Carolina Vote Tests Role of Religion In Politics of South
Catholic candidate draws Protestant crowds
THE brightly illuminated edifice of the Evangel Cathedral looms large over Interstate 85 here in upstate South Carolina, a bastion of Christian conservatism.
Inside of this vast charismatic church, Republican presidential candidate Pat Buchanan holds forth like a preacher, decrying abortion, the Department of Education, and free trade. The hall is about two-thirds full and the response is warm but not overwhelming. A man in the back yells ''Go Pat Go.'' Others, afterwards, say they're still undecided.
But there's something remarkable in this seemingly unremarkable scene: These are devout Protestants receptive to, if not excited about, a Roman Catholic running for president. Times have changed since the 1960 election, when John F. Kennedy's Catholicism - and whispers about where his loyalties would lie - became a campaign issue.
Tomorrow's vote in South Carolina offer the first look through the stained-glass window of how religious allegiances in the South are likely to play out in the presidential race.
''I thought it [Kennedy's Catholicism] was a horrible thing,'' says Jim Fisher, a Buchanan supporter at the rally. ''But now I think that a person can be a Catholic and still be a believer, still go to heaven, as long as he has faith in God.''
''The fact that they're willing to go to a Catholic is a significant change in the Christian conservative movement,'' says James Guth, a specialist on the religious right at Furman University. ''The anti-Catholicism of evangelical Protestants is on the decline.''
Indeed, last fall the Christian Coalition, the most politically powerful organization of the religious right on a national level, launched a Catholic branch, designed to make common cause with Catholics who share the coalition's views on how to address America's social ills.
But here in South Carolina, where conservative Christians make up a healthy portion of the electorate, up to 40 percent, the Christian Coalition is only one of several influential religious organizations in the state.
Bob Jones University, an independent fundamentalist institution in nearby Greenville, also represents a significant political force in this part of the state - and its adherents tend not to belong to the Christian Coalition (though they often back the same causes).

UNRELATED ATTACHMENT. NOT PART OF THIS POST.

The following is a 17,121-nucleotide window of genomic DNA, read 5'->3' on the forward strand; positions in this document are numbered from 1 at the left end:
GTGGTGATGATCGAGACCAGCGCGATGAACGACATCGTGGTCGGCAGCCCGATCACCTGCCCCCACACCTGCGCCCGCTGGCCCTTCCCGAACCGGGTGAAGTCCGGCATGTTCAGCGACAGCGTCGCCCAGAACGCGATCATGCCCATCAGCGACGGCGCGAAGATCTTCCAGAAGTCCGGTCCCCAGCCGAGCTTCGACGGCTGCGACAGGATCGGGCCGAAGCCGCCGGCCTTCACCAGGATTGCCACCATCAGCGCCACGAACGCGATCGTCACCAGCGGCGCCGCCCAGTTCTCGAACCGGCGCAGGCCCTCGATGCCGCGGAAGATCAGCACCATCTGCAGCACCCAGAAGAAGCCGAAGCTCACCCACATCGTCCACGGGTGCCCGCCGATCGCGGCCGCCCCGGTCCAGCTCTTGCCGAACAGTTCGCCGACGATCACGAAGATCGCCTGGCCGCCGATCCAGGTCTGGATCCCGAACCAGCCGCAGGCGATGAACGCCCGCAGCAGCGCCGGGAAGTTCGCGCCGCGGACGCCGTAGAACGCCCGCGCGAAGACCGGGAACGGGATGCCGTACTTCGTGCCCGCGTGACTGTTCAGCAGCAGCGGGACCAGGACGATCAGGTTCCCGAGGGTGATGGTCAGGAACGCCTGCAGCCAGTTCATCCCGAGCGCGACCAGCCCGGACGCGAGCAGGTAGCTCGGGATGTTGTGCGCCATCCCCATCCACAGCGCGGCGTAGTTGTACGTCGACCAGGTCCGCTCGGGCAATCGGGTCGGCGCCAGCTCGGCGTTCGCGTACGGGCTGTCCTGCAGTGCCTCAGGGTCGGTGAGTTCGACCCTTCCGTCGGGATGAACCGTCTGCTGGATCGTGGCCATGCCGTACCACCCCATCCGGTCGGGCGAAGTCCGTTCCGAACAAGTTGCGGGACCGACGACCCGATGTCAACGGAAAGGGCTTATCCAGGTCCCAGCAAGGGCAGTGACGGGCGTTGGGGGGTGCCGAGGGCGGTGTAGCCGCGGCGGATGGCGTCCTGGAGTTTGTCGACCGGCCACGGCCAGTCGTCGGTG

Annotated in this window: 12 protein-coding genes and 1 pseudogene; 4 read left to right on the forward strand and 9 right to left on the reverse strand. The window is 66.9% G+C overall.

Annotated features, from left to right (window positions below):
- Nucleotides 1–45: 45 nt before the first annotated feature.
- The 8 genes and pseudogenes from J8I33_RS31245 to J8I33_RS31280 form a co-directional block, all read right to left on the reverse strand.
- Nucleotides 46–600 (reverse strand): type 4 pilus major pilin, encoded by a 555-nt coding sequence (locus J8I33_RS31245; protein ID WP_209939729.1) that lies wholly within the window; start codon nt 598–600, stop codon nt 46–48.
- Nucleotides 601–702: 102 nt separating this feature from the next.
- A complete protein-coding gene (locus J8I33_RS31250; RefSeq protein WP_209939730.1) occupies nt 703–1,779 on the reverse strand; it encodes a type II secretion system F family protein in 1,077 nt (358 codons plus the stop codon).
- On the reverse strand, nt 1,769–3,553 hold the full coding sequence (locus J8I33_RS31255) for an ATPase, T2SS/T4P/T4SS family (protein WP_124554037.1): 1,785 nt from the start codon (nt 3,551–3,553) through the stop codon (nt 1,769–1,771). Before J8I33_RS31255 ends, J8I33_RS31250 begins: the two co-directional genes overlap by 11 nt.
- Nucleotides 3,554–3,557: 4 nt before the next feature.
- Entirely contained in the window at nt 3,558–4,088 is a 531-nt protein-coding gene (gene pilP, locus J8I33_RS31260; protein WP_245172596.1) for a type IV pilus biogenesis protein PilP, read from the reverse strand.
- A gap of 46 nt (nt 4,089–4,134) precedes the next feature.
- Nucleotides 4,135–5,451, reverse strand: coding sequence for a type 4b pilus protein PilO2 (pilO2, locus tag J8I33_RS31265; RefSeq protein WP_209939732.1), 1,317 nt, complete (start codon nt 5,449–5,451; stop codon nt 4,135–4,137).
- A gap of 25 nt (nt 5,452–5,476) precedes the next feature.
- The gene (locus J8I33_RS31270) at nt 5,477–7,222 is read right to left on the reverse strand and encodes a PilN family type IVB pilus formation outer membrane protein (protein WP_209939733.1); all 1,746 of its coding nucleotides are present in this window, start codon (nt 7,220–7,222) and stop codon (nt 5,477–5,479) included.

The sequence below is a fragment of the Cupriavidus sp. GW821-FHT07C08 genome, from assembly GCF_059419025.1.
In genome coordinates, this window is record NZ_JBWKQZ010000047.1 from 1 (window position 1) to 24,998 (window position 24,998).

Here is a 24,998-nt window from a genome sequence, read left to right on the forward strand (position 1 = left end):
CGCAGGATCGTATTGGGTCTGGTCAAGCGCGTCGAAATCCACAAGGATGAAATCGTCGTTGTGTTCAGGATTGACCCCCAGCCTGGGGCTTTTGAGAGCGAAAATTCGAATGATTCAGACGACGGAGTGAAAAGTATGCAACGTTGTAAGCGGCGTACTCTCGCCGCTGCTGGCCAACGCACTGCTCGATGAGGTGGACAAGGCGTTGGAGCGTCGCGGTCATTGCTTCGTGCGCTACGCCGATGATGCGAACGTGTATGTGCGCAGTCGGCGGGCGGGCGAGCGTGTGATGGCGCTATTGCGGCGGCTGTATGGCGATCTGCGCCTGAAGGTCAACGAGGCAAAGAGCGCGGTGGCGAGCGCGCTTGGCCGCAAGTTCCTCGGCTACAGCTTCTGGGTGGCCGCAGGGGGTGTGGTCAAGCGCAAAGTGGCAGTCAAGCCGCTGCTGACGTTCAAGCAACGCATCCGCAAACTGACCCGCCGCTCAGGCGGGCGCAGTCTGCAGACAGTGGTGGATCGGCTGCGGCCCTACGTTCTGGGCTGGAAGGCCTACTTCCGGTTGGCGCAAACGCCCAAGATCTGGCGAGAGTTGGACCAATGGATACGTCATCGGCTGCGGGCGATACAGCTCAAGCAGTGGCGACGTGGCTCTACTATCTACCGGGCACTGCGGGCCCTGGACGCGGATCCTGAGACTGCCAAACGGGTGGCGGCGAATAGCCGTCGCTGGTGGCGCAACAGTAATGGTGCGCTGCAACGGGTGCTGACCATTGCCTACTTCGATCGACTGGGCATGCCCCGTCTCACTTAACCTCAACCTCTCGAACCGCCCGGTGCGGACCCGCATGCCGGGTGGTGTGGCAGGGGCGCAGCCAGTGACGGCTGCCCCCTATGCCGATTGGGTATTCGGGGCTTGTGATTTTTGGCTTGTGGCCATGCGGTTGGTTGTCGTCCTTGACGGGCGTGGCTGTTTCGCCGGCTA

Their difference lies in the deep doctrinal divide between independent fundamentalists and the charismatic movement represented by the Christian Coalition's founder, the Rev. Pat Robertson. When Mr. Robertson ran for president in 1988, he did poorly in South Carolina, in part because of his religious differences with Bob Jones University.
But those religious differences haven't stopped Bob Jones people from backing Buchanan. Charles Dunn, a political analyst at Clemson University, says an important reason for that backing is the support the conservative commentator gave Bob Jones in its lawsuit over tax status and racial policies, a case that went to the Supreme Court. ''His Catholicism is not a problem, because he stood by them on the tax issue,'' says Professor Dunn.
Bob Taylor, a dean at Bob Jones University and a Republican committeeman in Greenville County, says that when Sen. Phil Gramm was in the race for the presidential nomination, ''a majority here supported him.'' Now, he says, in the upstate, a majority support Buchanan.
Pressure has been put to bear on regional political leaders with ties to Bob Jones U. One, say informed sources, backed Sen. Bob Dole, then, after some arm-twisting, switched to Gramm, and is now backing Buchanan.
Within the state Christian Coalition orbit, a debate has centered on whether to support Buchanan, who has more vocally supported Christian Coalition's social agenda, or to back Senator Dole, who has a better shot at unseating President Clinton. To demonstrate Dole's support among Christian conservatives, the senator's state campaign chairman, Chris Neeley, proudly ticks off names of local Coalition leaders who have endorsed Dole.
Professor Guth sees an emerging gap between the leadership of the Christian right - which, in a pragmatic move, is showing an increasing tendency to back more mainstream conservatives - and the movement's grass roots, which is leaning toward the hard-liners who seem more dedicated to the Christian cause. This could, he says, become a problem.
''In all social movements, leaders have to be followers,'' says Guth. ''They might have to retrench.''
Greenville County Christian Coalition chair Al Padgett defends his endorsement of Dole. ''He's conservative on the issues, he's with us in the Senate 100 percent of the time,'' says Mr. Padgett. Many Christians say they still haven't decided whom to back. Steve Enjaian, a Republican activist from Simpsonville, says he's troubled by Buchanan's association with people linked to white supremacist groups, but is leaning toward Buchanan anyway.
In the end, Buchanan's effort to win South Carolina looks to be a long shot. The latest poll that shows him 11 points behind front-runner Dole. But a strong showing here could influence other religious conservatives in the South's Bible belt.